Builders have been throwing homes together out of sub-standard parts for 15 years, yet somehow, we are only now beginning to figure out that our homes aren't worth anywhere near what we thought they were? Yeah, go figure.
Of course, North Carolina's notoriously lax attitude towards (criminal) illegal aliens isn't exactly helping things here...
These neighborhoods were hit hard by the wave of foreclosures rattling the nation. Damage is most visible in starter-home subdivisions across northern Charlotte, and in pockets in the east and southwest.
The best of them show subtle signs: Vacant houses. Overgrown weeds. Trash piled at the curb.
The worst of them already resemble decaying urban neighborhoods that keep police and housing inspectors busy [Ed.:—You know, most of Fairfax County looks that way, too. What's your point?]—and cost Charlotte millions to repair.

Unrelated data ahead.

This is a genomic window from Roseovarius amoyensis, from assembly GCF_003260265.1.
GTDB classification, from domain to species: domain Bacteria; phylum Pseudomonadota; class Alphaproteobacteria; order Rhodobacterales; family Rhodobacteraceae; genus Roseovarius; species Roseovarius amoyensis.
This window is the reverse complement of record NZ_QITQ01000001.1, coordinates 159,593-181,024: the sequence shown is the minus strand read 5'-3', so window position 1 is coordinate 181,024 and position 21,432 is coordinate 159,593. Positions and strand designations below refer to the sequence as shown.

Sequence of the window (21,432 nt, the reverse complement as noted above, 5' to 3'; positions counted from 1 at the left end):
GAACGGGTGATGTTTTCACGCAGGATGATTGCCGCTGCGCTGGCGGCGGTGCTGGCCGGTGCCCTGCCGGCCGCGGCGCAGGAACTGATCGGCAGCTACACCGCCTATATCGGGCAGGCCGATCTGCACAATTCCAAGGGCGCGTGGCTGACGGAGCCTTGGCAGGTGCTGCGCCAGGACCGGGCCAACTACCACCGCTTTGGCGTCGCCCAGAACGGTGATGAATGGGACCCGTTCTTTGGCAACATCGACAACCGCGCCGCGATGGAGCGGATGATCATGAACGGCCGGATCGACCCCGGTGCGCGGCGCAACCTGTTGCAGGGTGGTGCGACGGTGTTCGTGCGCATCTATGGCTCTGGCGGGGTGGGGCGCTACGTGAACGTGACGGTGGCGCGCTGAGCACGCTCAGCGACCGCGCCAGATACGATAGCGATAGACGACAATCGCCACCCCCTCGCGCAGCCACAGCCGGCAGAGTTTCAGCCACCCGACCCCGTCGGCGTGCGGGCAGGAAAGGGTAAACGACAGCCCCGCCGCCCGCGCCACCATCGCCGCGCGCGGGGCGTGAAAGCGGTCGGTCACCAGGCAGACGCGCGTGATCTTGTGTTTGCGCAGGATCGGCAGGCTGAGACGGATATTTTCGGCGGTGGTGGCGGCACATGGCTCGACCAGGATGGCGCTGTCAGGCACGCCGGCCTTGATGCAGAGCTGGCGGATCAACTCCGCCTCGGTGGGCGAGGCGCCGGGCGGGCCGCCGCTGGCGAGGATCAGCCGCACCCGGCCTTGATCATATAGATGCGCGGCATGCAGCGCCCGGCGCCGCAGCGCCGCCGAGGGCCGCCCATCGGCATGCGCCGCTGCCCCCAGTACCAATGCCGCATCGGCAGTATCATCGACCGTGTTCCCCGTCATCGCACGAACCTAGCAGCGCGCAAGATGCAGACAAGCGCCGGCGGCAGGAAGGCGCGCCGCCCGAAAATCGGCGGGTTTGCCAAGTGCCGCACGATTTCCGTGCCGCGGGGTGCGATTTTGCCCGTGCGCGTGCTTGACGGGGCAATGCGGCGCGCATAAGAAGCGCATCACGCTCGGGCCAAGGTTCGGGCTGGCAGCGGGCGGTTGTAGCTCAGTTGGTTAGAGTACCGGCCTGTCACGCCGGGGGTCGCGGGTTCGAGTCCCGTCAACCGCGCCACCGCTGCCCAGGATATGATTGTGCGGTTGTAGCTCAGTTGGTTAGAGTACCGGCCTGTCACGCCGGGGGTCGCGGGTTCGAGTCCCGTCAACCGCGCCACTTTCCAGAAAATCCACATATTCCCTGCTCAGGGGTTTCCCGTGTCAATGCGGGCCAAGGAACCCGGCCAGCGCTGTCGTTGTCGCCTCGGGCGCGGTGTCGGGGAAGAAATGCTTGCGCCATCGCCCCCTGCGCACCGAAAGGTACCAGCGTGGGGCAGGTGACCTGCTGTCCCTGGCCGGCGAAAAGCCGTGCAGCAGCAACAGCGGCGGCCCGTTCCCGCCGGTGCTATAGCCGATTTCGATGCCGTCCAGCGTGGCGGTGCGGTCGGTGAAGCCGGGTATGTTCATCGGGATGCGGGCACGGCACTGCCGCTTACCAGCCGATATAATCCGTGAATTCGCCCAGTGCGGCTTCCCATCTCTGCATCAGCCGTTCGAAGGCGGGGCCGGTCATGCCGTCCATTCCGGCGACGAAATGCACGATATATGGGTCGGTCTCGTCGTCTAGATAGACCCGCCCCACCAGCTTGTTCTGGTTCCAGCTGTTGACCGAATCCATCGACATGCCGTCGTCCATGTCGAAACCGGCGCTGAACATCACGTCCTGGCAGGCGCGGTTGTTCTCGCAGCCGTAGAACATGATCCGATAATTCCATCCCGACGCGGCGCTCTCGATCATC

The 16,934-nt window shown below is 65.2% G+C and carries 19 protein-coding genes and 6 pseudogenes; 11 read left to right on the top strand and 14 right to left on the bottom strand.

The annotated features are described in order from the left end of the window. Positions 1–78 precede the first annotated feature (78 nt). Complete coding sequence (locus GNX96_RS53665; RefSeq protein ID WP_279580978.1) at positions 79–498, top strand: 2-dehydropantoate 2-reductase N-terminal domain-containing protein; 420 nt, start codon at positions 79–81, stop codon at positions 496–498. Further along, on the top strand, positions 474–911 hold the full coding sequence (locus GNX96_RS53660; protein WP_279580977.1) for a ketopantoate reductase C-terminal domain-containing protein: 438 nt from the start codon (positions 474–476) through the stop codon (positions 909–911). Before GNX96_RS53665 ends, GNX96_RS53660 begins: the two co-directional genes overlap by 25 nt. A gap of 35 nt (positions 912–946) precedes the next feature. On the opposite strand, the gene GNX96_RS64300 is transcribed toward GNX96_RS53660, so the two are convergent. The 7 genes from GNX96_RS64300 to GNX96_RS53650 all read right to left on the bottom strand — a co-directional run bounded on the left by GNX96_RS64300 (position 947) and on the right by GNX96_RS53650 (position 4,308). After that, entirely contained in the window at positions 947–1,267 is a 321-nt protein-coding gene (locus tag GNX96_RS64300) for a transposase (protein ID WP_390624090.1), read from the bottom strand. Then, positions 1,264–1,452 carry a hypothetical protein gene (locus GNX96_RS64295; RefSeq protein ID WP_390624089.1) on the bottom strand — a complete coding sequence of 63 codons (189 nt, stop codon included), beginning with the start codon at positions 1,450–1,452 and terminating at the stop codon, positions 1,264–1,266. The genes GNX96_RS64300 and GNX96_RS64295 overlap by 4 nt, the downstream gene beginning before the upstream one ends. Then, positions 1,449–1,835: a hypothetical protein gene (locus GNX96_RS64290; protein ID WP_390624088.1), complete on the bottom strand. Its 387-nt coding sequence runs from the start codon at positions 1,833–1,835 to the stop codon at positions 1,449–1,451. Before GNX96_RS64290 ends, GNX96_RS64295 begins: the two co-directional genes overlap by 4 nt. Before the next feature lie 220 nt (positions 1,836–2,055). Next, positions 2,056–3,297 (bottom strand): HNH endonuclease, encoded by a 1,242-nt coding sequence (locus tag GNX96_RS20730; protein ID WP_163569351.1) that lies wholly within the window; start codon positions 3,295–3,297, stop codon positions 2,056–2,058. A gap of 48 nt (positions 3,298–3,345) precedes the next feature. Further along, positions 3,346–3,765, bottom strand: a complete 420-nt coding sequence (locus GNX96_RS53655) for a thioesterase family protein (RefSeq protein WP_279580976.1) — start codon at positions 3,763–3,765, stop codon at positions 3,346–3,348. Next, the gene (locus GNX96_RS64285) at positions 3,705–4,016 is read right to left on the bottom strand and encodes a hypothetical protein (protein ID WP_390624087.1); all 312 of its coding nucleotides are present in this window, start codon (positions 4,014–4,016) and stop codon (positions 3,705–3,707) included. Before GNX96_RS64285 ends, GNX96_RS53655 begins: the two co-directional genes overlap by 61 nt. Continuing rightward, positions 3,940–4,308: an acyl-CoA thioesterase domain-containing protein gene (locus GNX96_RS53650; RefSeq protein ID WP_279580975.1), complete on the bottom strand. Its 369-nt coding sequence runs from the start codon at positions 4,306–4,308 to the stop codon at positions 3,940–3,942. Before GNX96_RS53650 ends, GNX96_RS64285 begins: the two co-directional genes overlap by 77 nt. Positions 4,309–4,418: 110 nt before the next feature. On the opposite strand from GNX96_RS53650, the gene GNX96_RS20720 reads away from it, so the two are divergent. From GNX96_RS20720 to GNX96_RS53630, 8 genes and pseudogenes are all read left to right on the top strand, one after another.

While the crime rate citywide held steady, the rate in the heart of Charlotte's 10 highest-foreclosure areas rose 33 percent between 2003 and 2006, an Observer analysis found. All of them are suburban areas filled with starter-home subdivisions. They were built since 1997 with homes valued at $150,000 or less.Windy Ridge is 5 years old, but already 81 of its 132 homes have lapsed into foreclosure. Dozens stand boarded up or vacant, with windows smashed and doors kicked in. Vandals have ripped copper wire from walls. [Ed.:—Apparently, copper theft is the future of America. Welcome to the third world, folks!] Vagrants and drug users frequent the empty houses—next door to families who thought they'd invested wisely in their northwest Charlotte suburb.Notice: This home is 15 miles away from the one in the above picture.
In east Charlotte, Laurie Talbot was recently awakened by gunfire in her 7-year-old subdivision. One bullet crashed into her house, through her son's bedroom, then landed on her bedroom floor.
"I thought I'd bought a home in Pleasantville," says Talbot, who moved from New York last year. [Ed.:—How many times will I have to read those 7 words in my lifetime?] "I never imagined in my wildest dreams that stuff like this would happen."
She can't get out, she says. "With all the foreclosures ... there's no way I could sell my house for what I have in it."